Medicines are not a commodity. Healthcare is a basic consumer right, and a major component of healthcare is the administration of medicines. Medicines cure people and should never be treated as just another commodity, where pricing and accessibility would be determined by market forces. The government has a critical role to play to ensure that all consumers, especially the low and middle income have access to affordable medicines.
A market review on the pharmaceutical sector was undertaken by the Malaysia Competition Commission. According to the report, “Malaysian drug prices are high by international standards”.
It appears that the pharmaceutical companies in Malaysia are making exorbitant profits by international standards. In another study, it was found that “Malaysia has average higher retail prescription prices compared to Australia due to the lack of pharmaceutical regulation”.
Further according to the Pharmaceutical Services Programme on Medicines Prices Monitoring Malaysia (2017), wholesale medicine prices in Malaysia are eight times greater than the International Reference Price (IRP).
And according to the Penang Institute, the median mark-up for originator’ and lowest-priced generics in private hospitals was 51% and 167% respectively.
Based on the above unjust situation referring to the excess medicine prices Malaysian consumers need to pay for medicines, the health ministry is working on a mechanism of medicines pricing that would put in place a regulatory framework to ensure access of medicines at fair prices for the rakyat. The essence of the mechanism is that prices along the supply chain must be transparent and there would be a ceiling price at the level of wholesale and consumer prices.
According to the World Health Organization (WHO), an “affordable and fair price” is one that can be funded by patients and health budgets and simultaneously sustains research and development, production and distribution within a country. Further WHO proposes that all nations, high income and low income, in their efforts towards universal health coverage, should have policy measures to control and regulate the price of medicines.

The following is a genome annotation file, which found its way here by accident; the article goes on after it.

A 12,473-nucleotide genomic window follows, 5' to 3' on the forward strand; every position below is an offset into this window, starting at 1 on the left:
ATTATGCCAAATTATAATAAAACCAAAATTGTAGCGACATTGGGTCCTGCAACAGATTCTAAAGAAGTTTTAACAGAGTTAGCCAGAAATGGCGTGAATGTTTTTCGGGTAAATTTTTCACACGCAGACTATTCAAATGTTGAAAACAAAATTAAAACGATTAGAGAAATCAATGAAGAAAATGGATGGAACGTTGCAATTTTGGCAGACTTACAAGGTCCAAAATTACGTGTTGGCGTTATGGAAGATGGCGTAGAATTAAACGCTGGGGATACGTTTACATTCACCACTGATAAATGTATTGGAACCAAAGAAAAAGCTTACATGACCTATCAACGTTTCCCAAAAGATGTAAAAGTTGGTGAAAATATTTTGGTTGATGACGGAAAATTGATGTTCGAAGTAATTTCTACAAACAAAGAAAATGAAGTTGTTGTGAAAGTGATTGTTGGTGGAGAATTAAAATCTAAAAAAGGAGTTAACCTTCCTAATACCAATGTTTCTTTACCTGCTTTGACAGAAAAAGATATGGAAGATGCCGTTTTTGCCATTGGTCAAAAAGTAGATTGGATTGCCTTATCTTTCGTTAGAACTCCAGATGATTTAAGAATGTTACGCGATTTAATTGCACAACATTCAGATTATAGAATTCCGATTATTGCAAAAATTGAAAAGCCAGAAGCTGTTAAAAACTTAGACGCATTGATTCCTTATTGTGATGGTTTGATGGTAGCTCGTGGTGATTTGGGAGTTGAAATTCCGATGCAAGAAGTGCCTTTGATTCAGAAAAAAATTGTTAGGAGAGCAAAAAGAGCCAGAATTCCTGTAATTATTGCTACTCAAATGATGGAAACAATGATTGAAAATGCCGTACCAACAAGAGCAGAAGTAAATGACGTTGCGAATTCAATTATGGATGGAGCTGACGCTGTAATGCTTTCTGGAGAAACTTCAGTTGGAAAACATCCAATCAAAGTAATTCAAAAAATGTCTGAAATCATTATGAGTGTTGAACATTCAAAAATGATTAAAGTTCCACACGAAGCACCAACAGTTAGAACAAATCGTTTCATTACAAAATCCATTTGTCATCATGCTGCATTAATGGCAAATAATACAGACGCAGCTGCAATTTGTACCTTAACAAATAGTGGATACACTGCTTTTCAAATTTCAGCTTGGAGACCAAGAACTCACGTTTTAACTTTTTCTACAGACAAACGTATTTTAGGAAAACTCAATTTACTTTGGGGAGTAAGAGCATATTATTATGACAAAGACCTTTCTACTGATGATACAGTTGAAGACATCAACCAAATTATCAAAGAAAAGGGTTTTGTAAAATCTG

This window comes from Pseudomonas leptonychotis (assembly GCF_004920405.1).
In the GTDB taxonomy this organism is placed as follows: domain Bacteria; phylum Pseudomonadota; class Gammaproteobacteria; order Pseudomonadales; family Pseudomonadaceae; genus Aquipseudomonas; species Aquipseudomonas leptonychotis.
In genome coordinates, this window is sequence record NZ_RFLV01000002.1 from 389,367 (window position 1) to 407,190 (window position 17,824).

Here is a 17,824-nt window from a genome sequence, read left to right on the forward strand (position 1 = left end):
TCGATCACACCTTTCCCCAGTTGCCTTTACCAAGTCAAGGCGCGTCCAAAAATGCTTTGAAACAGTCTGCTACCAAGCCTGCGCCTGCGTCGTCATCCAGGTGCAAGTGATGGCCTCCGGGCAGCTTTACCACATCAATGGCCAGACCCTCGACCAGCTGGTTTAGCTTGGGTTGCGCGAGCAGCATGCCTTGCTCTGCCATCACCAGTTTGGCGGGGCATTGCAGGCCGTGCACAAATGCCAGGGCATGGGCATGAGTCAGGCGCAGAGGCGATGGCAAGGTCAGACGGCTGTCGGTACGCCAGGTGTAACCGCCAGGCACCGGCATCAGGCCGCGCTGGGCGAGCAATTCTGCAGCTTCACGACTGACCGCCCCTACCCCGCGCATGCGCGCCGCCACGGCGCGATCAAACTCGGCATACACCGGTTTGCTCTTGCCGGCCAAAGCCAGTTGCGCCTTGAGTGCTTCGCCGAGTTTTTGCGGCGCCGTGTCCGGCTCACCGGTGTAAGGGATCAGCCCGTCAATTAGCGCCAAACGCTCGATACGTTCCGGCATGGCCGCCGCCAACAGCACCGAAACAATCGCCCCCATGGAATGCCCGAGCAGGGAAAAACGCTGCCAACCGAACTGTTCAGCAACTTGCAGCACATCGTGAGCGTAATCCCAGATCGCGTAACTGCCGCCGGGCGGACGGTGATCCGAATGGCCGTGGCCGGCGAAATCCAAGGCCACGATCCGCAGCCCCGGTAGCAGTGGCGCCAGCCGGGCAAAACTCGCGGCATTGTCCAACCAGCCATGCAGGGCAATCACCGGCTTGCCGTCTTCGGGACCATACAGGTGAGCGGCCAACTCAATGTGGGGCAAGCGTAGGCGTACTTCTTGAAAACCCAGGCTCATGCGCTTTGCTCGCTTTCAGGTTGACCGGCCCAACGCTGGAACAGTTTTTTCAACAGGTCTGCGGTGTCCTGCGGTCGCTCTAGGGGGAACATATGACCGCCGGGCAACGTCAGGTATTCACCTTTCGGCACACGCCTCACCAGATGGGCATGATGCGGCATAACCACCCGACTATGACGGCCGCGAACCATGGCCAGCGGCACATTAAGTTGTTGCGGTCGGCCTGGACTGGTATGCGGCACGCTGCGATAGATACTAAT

Without price control in Malaysia, in the so-called “free market” currently, the medicine prices in Malaysia are “high by international standards”.
The time to regulate medicine prices is way overdue.
Yet the response by big Pharma against a fair and just price for medicines is extremely negative. As expected with the high prices being charged, they would want to minimise any form of regulation that would impact their profits. While making profits is obviously justifiable by any private company, excessive profits on medicines would have a serious negative impact on patients and consumer well-being. Excuses such as medical tourism would be affected if medicine prices are controlled, just indicates that some companies are more interested in making money from medical tourism rather than ensuring Malaysian patients have access to affordable medicines.
Fomca strongly supports the government initiative to regulate medicines in Malaysia to make it more affordable to the rakyat. While it cannot be denied that there are many challenges in implementing price regulation of medicines, the efforts of the Pharmaceutical Services Division of the ministry of health must be given the fullest support by all consumers, in their efforts to make medicines more affordable for Malaysian patients and consumers.
Paul Selva Raj is CEO of the Federation of Malaysian Consumers Associations (Fomca).
The views expressed are those of the author and do not necessarily reflect those of FMT.